You know the drill. Your child completes her speech language therapy session with her “Good Job” sticker in hand and a beaming smile across her face from having won Candy Land for the third week in a row. As she approaches you with pride the speech language pathologist (SLP) hands you xeroxed copies of pictures and word lists and says, “Here is your home practice.”
You may have thought to yourself, “Is this homework really necessary? Isn’t the one to two hours a week with the SLP enough?”. Speech language pathologist are not just trying to be self-involved “speech geeks” (as we frequently call ourselves) by giving you homework. We know how busy you are. We also understand the importance of practice and that the fastest way to success is frequent, accurate practice.
Here are 5 tips about speech language home practice that are important for parents to know.
1) Be honest with your clinician about practice. Tell the clinician if you are unable to find time to practice and maybe together you two can brainstorm some solutions. For example, I have sent daily emails, made daily phone calls and provided teletherapy sessions for 10 mins a day to help structure home practice. For younger children I have gone as far as to wrap their practice in little boxes for them to unwrap daily. This made it a lot easier for the parents to entice their little ones into practicing.
2) Practice should be fun, or at least engaging. Speech language pathologist do not expect your children to be running to their speech folders begging for their homework. We know it is not as fun as that new video game or being outside riding a bike. While home practice may not be your child’s top choice, it should not be a burden. If the speech language practice is not fun enough for your child to willingly comply with the activity, the activities need to be revised. Most therapists give simple tasks for homework to make it easy for the parent to execute, and for homework to be a quick, high-drill activity. Let us know if it is not working and we can adjust the homework to increase your child’s interest.
3) Be realistic about how much time you can commit to practice. The unfortunate truth is that few children will make great progress without regular practice. While we would all love it if a child could only attend speech therapy one time per week and make great progress, it is unlikely. I always try to have an honest conversation with my families about the requirement of practice outside of the therapy session. It it not always the right time or the best time for speech therapy. Next month, or after basketball season, or the big school play might be better. It may be best for everyone to delay therapy until there is a time when therapy can be the most effective.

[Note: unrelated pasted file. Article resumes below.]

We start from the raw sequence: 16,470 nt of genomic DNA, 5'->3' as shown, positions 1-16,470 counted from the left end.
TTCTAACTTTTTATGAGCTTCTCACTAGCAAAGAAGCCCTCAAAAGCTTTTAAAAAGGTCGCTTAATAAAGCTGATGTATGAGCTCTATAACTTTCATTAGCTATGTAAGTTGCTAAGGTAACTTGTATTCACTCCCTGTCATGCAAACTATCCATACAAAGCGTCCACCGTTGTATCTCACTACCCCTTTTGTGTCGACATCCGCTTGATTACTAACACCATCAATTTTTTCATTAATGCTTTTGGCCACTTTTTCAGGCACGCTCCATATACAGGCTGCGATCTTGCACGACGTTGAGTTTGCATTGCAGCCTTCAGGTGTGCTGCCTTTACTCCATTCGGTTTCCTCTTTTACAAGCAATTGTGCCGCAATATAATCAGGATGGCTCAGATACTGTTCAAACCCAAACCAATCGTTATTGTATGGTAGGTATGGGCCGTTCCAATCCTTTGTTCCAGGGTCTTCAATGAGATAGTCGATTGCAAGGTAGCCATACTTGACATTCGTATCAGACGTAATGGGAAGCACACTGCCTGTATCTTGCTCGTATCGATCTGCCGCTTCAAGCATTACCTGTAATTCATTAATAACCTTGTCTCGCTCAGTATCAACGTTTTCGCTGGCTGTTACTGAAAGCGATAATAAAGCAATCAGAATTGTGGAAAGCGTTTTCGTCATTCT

4) Know that we are using your practice as a diagnostic tool. It is imperative that you are honest about the level of home practice because we are using your progress as a diagnostic tool. Imagine the difference between a client who practices everyday and does not make progress and a client who does not practice at all and does not make progress. We would have reason to be believe that the therapy approach is not working if the client is practicing each day and is not making progress. If we are mislead to think this is the case, we could disregard a therapy approach that could have been effective. This could damage the client’s overall progress.
5) Carryover starts NOW! Carryover is the last frontier of speech therapy success. Nobody, clinician and client alike, wants to be caught in the entrapping circle of “Perfect in therapy. Impossible at home.” This is a frequent and real phenomena that speech therapists are trying to combat in each session with you. Not only does practice help success today, it builds the foundation for carryover success in the future.
Hopefully, these tips can help us work towards more productive practice and faster speech therapy results.